Lord of the reads: +5406
I absolutely am beginning to understand the value of planning before you write. I was taught the principles of this in my screenwriting class, but for some reason I wasn’t ready to understand them, they didn’t stick with me, they had no resonance.
Having a background in poetry, the discipline there is to be able to have a single thought, or capture a sublime moment and see how that truth links to all the others that have been told about the human condition. This is why I always have a notebook with me, because from these disparate observations come the possibility to be PLAYFUL.
Being so goal driven means nothing, if you don’t know what your “personal truth” is. What excites you and engages you, what your talent is, is your truth. It’s so simple that it’s often distrusted, leaving room for fears and doubts. There are dreamers that dream, and there are dreamers that do… but they are both dreamers however things turn out.
Once you have all these free associations in your notebook, I find that scenes start to develop, using character archetypes was a great scaffolding for me to be more disciplined about character and story. Setting yourself page limits for chapters also ensures that you don’t get bored or “burn out.” Then you are free to play again and if the “vehicle” of the story holds, then the truths inside it are perfectly placed to work well together.
Whether you plan or not, if you have an idea about what you want to say, just try it, place no expectations of “literariness” on yourself, just be as simple and coherent as possible… and play with ideas. This is how we learn as children, and what we forget the value of, sometimes, as adults.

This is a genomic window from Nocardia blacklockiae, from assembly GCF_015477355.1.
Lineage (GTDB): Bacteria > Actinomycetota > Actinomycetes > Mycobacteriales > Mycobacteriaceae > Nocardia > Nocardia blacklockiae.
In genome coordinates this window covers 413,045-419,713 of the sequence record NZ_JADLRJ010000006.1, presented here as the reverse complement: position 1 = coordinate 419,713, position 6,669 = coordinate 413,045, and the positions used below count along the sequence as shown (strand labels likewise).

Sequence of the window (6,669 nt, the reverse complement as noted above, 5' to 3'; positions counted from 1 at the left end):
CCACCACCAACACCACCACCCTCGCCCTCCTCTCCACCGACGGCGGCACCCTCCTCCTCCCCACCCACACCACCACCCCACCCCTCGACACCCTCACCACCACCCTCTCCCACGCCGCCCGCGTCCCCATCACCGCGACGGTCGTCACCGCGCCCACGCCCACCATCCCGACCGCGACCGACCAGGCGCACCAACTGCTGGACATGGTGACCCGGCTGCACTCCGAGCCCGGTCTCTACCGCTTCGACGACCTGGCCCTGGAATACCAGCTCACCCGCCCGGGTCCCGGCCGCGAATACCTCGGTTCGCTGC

Thank you for opening this great topic to everybody. L
Thanks Adam – you make a really good point here. Anything that is worth spending loads of your time on is worth spending lots of time planning to give yourself the best chance of coming out with what you actually intended rather than what you happened to create along the way. Having said that, there are times when not planning actually gives you a fantastic challenge and the potential to prove how good your instincts are, which can give you a lot of confidence. For example, I tend to see using recipes while cooking as a sign of weakness (strange I know) but have managed to massively impress myself with the things that I can create by guesswork and trusting in my own abilities. Naturally there hav been some disasters but then at least I’ve become less afraid of the taste of failure….but needless to say I don’t take so many risks if I’m cooking ten quid’s worth of steak!!
I agree with Gina – it is a cocktail of both detailed planning and spontaneous creativity that is essential to the process of writing a novel.
For me there are two creative highs of writing a novel. First comes the original idea which has to be thought of, dreamt upon, expanded and nailed down in some detail. Secondly, alchemy – the excitement, the challenge and the knowing that I’m gonna descend the depths over and over in my attempt to turn that written plan into a page turning novel.
The planning maybe a necessary discipline but the act of writing is an unknown beast of willed inspiration that can all but evaporate during these sunny July days.
I have spent the last 6 months planning my new novel and boy, have I had it with planning. I will give myself a break over the summer, let things simmer in my mind before beginning the process of writing the book in September – when the fun, despair, hard work and creativity really begins.